It’s not the music, but…ack! I’m old. I get that it’s what’s the thing now, but…just…ACK! MP3 player and ear buds in the gym bag next time. I recently subscribed to Audible.com, so maybe an audiobook, or maybe just some good 70s rock and roll. We’ll see. I don’t like earbuds, but I think the odds of the 20-something owner ever choosing music I like are so slim it’s not worth thinking about.

It’s a little bit the germs. I have hand sanitizer that I use frequently while I’m there, and the gym provides something in a spray bottle that you spray on the equipment when you’re done and then towel off (with towels that look like they’ve been chewed by hamsters), so I’m doing all I can do minimize the chance that I’m going to get sick from trying to be healthy, but still…ew. Not a deal-breaker, though. I’ve had my flu shot. I’ll be fine.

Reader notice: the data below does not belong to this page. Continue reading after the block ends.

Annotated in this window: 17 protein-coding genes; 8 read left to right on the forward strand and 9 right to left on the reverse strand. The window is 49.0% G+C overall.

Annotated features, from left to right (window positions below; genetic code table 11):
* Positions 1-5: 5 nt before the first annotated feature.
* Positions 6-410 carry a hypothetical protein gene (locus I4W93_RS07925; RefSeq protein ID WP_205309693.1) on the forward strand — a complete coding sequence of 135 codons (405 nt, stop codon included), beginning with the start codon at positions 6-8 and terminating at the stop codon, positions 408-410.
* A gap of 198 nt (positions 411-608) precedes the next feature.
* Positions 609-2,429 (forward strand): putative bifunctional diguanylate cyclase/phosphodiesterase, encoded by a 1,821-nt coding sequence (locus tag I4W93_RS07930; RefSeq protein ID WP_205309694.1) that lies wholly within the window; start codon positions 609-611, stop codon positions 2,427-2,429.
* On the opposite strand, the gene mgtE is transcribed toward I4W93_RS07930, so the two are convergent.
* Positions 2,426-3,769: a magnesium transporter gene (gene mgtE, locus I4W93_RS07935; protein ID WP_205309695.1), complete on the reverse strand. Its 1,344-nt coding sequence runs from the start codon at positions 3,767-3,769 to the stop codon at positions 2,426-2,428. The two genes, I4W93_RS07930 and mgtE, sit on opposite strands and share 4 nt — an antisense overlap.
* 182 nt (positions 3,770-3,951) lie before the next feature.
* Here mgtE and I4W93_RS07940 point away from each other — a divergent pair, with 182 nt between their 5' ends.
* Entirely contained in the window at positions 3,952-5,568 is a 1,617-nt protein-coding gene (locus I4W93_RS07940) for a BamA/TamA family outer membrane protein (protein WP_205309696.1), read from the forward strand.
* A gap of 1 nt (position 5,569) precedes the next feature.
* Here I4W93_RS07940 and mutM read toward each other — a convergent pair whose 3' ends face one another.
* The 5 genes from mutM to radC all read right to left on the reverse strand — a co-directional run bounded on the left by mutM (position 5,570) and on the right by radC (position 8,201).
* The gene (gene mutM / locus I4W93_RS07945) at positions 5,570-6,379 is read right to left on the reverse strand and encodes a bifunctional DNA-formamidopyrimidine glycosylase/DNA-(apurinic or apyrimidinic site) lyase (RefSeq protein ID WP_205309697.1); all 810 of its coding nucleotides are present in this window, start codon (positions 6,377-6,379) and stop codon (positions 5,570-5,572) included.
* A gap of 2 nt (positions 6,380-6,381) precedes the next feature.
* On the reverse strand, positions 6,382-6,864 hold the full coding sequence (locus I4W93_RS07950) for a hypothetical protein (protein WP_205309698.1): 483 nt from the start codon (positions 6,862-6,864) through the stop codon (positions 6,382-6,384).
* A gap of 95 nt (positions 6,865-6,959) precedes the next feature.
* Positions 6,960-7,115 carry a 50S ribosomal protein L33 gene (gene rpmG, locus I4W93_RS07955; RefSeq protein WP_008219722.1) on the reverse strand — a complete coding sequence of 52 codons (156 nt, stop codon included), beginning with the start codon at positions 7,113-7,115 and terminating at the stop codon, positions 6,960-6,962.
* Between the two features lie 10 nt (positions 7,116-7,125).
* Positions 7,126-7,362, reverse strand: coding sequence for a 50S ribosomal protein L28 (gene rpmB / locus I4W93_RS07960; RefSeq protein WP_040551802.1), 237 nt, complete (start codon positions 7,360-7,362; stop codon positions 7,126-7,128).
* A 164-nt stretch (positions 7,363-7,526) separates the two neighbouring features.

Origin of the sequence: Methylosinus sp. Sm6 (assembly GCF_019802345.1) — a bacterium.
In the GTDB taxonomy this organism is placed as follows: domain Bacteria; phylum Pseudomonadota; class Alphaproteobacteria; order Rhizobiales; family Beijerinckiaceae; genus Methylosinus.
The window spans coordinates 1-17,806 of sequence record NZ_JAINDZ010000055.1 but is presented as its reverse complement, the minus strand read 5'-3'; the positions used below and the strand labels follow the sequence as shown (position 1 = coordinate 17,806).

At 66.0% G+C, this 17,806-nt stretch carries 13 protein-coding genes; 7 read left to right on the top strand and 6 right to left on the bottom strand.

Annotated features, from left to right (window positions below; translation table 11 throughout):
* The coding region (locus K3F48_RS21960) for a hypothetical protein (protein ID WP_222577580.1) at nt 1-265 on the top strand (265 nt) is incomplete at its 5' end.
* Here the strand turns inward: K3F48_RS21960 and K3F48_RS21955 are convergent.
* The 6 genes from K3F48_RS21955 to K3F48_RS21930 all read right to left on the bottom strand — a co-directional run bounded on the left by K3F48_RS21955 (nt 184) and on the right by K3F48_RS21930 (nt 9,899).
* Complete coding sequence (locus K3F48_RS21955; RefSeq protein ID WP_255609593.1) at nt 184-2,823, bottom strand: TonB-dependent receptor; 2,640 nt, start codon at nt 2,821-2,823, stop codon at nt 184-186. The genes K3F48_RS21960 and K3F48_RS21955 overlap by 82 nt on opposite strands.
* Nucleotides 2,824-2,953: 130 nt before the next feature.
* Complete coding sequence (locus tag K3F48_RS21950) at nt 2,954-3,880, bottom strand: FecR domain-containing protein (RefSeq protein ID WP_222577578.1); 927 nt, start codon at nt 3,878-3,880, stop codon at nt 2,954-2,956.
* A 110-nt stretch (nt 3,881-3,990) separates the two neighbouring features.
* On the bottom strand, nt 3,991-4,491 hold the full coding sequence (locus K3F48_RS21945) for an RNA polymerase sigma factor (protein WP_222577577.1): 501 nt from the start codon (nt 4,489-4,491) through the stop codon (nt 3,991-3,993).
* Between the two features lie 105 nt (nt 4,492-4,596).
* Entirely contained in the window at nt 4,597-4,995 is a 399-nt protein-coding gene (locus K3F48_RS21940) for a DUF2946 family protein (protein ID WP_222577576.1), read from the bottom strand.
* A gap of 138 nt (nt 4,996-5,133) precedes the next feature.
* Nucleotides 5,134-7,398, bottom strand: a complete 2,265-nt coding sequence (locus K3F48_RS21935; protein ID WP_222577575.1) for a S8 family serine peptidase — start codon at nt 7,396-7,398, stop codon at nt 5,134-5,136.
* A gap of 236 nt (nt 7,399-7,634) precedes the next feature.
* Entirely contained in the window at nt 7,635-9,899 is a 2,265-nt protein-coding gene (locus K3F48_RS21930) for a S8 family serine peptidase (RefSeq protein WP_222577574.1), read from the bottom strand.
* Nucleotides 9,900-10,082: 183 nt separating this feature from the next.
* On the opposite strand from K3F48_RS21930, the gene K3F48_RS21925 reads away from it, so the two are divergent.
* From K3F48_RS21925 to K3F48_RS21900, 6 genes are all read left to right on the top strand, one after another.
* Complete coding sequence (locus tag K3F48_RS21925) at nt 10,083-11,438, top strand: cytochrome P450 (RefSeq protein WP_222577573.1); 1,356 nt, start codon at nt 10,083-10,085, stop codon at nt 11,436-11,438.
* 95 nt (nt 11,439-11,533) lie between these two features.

There are things I like about this particular gym. There’s a dog named Elle, who is just lovely and likes to be petted and talked to, and there aren’t a lot of people at that time, which surprises me cuz when I used to go to the gym 20 years ago 4-6 pm was the most popular time. Also, I knew two of the people who were there working out when I was, and one of them showed me how to turn on one of the machines I wanted to use.

And…wait! That’s what it is: I felt stupid. I don’t remember how to use the weight machines and I can’t figure out even how to turn on the cardio machines.